“Chin music” has long been the appropriate term for a high and inside fastball running in on a batter.
In 1989, Don Slaught heard it loud and clear.
A fastball from Dennis “Oil Can” Boyd drilled Slaught in the face causing a rush of blood and resulted in several broken facial bones. Within a few weeks he was back in the Yankees lineup. For other players, gruesome injuries take a bit longer to heel. Now, there have been many worse injuries to have occurred over just a split second in a big league game. In 1976, Phillies left fielder Todd Stamps ran into the outfield bullpen, ran into a metal pipe and ruptured brain cells. Jermaine Dye splattered his shin after fouling off a pitch in 2004.
While the aforementioned ailments are indeed troubling, they were a matter of timing and being in the wrong place at the wrong time. More often than not, its a catcher that sees the most live action in a ball game with a heightened risk or traumatic problems. I bring this up because it stung to see Giants catcher, Buster Posey go down against the Marlins on Wednesday. A catcher is an unsung hero on a team. They are the protectors of home plate, the pitcher and runs against. That barrier needs to be strong, and it is. Injuries to the catcher have always been difficult to watch. These three, including Posey’s, have given a greater appreciation to old position number two.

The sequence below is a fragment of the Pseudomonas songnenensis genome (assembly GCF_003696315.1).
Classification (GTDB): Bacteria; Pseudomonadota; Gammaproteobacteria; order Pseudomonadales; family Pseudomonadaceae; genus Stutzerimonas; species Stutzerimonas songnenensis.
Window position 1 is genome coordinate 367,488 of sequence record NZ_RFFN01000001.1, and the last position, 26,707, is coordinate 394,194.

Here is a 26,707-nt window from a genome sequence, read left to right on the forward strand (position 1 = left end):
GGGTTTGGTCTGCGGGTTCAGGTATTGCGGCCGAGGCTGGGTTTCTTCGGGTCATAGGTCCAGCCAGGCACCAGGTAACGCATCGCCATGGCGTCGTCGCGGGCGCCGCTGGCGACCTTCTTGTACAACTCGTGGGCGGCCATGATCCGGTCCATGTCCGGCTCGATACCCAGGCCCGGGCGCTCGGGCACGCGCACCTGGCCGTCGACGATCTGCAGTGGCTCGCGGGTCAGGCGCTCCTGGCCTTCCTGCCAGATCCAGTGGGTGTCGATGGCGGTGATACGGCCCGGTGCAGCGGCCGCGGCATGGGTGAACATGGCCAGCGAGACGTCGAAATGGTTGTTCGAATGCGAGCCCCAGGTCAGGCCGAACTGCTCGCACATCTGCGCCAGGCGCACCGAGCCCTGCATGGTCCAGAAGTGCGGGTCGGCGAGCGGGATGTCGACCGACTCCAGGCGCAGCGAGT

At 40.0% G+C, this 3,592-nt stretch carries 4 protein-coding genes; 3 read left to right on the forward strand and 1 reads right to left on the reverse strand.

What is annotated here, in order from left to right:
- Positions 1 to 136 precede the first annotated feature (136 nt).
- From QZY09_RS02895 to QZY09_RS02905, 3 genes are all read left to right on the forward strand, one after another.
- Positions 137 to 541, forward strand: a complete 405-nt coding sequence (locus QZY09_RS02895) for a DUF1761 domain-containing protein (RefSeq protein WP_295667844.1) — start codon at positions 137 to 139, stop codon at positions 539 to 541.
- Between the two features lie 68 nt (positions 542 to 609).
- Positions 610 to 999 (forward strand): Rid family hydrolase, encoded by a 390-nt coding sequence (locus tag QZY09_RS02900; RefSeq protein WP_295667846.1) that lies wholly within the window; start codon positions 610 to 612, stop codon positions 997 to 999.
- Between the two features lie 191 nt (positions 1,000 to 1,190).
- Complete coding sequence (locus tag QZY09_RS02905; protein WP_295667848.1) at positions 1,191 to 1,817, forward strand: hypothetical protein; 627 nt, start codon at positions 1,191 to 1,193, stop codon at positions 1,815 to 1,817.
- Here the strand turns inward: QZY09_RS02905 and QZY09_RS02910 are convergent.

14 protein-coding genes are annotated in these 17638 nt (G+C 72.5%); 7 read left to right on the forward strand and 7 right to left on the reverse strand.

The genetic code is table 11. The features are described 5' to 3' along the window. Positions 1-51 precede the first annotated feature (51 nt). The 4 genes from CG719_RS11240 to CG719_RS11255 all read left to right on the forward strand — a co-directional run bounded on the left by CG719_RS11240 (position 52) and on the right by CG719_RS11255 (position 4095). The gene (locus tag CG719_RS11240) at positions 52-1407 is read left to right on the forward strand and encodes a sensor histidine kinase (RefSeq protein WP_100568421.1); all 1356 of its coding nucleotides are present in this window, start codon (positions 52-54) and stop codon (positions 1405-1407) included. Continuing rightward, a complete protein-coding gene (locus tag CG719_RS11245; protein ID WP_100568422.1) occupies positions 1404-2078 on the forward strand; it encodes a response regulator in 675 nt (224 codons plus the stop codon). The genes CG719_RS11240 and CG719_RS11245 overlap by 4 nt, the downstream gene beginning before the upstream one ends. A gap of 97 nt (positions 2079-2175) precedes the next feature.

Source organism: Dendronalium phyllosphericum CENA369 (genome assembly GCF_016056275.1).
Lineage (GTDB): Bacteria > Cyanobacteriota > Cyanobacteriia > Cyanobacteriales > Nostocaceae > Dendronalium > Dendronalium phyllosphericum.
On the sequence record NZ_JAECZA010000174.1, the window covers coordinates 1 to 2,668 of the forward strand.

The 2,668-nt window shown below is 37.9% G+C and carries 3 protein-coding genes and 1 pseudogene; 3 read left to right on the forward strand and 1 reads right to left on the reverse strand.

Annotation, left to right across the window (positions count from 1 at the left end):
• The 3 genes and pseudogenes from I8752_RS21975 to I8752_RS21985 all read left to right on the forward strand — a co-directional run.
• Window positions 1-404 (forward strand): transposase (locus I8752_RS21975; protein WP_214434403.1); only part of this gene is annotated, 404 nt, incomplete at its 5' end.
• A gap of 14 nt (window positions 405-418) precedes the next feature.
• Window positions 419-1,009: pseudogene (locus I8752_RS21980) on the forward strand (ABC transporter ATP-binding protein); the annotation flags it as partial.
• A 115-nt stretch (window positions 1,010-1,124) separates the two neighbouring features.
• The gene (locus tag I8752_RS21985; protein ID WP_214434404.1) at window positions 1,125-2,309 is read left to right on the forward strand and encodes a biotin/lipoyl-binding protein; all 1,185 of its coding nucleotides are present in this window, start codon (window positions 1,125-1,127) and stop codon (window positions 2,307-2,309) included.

Scott Cousins was only trying to give his team the lead. The last thing he wanted to do was send the reigning Rookie of the Year to the hospital.
As you can see from the above pictured, Posey’s legs buckled and he laid motionless on the ground for a good 20 minutes. Reports say he will likely miss the rest of the season as a result from the horrific snap play. There is no way that Cousins tried to make the play dirty. If no injury took place, he would be heralded for his hustle and toughness on such a difficult play, tagging up on a shallow fly ball to center field.
Hustle was the name of the game for Pete Rose.
Ray Fosse found that out firsthand.
In an eerily similar play to the Posey-Cousins showdown, Rose was attempting to score the winning run for his team—in an All-Star game. He’s received a bulk of criticism for the over-aggressive lunge. It was a de-facto exhibition game, but there were no fake games in Rose’s eyes. Fosse didn’t let this set him back, though. He was back in late August of 1970, the collision happened in July of that year, and performed well. He would make another All Star game in his career while earning a Gold Glove award and winning a pair of World Series titles.